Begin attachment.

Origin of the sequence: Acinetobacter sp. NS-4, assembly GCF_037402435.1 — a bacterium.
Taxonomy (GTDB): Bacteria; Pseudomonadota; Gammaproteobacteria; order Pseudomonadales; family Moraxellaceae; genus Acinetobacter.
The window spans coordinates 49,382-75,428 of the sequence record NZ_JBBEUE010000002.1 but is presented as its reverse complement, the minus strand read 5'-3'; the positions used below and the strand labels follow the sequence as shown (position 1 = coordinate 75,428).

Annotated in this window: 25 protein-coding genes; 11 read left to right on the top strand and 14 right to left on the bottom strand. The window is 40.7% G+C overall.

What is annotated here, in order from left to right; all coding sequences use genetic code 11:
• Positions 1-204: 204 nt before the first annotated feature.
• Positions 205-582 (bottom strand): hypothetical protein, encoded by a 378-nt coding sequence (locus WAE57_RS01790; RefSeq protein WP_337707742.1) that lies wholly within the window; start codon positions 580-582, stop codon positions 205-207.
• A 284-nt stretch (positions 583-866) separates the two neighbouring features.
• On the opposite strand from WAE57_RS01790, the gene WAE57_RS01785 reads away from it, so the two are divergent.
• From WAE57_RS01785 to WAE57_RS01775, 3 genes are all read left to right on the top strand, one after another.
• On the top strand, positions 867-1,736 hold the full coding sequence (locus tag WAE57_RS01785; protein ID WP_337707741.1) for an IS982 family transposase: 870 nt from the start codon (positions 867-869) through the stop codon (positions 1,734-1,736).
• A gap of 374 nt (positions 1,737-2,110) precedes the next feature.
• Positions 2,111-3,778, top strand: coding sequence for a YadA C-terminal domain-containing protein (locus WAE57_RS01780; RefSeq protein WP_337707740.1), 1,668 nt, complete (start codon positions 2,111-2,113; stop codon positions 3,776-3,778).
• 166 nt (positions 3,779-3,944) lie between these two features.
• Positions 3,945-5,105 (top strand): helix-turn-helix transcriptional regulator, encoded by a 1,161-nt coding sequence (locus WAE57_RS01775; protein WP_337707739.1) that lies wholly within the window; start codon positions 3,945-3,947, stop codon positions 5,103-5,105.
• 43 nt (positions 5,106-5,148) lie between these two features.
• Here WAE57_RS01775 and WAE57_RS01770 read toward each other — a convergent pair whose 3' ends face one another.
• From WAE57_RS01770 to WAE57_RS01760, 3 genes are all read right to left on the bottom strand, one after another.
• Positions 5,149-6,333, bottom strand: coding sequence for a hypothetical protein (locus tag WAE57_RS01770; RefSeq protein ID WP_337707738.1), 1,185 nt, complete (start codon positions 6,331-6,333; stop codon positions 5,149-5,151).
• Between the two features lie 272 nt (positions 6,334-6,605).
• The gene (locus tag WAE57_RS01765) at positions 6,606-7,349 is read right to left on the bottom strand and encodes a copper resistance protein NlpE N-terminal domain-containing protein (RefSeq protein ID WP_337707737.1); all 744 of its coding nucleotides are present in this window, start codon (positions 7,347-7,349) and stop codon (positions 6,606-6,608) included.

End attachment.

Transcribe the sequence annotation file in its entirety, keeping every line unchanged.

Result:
Origin of the sequence: Acinetobacter sp. NS-4, assembly GCF_037402435.1 — a bacterium.
Taxonomy (GTDB): Bacteria; Pseudomonadota; Gammaproteobacteria; order Pseudomonadales; family Moraxellaceae; genus Acinetobacter.
The window spans coordinates 49,382-75,428 of the sequence record NZ_JBBEUE010000002.1 but is presented as its reverse complement, the minus strand read 5'-3'; the positions used below and the strand labels follow the sequence as shown (position 1 = coordinate 75,428).

Annotated in this window: 25 protein-coding genes; 11 read left to right on the top strand and 14 right to left on the bottom strand. The window is 40.7% G+C overall.

What is annotated here, in order from left to right; all coding sequences use genetic code 11:
• Positions 1-204: 204 nt before the first annotated feature.
• Positions 205-582 (bottom strand): hypothetical protein, encoded by a 378-nt coding sequence (locus WAE57_RS01790; RefSeq protein WP_337707742.1) that lies wholly within the window; start codon positions 580-582, stop codon positions 205-207.
• A 284-nt stretch (positions 583-866) separates the two neighbouring features.
• On the opposite strand from WAE57_RS01790, the gene WAE57_RS01785 reads away from it, so the two are divergent.
• From WAE57_RS01785 to WAE57_RS01775, 3 genes are all read left to right on the top strand, one after another.
• On the top strand, positions 867-1,736 hold the full coding sequence (locus tag WAE57_RS01785; protein ID WP_337707741.1) for an IS982 family transposase: 870 nt from the start codon (positions 867-869) through the stop codon (positions 1,734-1,736).
• A gap of 374 nt (positions 1,737-2,110) precedes the next feature.
• Positions 2,111-3,778, top strand: coding sequence for a YadA C-terminal domain-containing protein (locus WAE57_RS01780; RefSeq protein WP_337707740.1), 1,668 nt, complete (start codon positions 2,111-2,113; stop codon positions 3,776-3,778).
• 166 nt (positions 3,779-3,944) lie between these two features.
• Positions 3,945-5,105 (top strand): helix-turn-helix transcriptional regulator, encoded by a 1,161-nt coding sequence (locus WAE57_RS01775; protein WP_337707739.1) that lies wholly within the window; start codon positions 3,945-3,947, stop codon positions 5,103-5,105.
• 43 nt (positions 5,106-5,148) lie between these two features.
• Here WAE57_RS01775 and WAE57_RS01770 read toward each other — a convergent pair whose 3' ends face one another.
• From WAE57_RS01770 to WAE57_RS01760, 3 genes are all read right to left on the bottom strand, one after another.
• Positions 5,149-6,333, bottom strand: coding sequence for a hypothetical protein (locus tag WAE57_RS01770; RefSeq protein ID WP_337707738.1), 1,185 nt, complete (start codon positions 6,331-6,333; stop codon positions 5,149-5,151).
• Between the two features lie 272 nt (positions 6,334-6,605).
• The gene (locus tag WAE57_RS01765) at positions 6,606-7,349 is read right to left on the bottom strand and encodes a copper resistance protein NlpE N-terminal domain-containing protein (RefSeq protein ID WP_337707737.1); all 744 of its coding nucleotides are present in this window, start codon (positions 7,347-7,349) and stop codon (positions 6,606-6,608) included.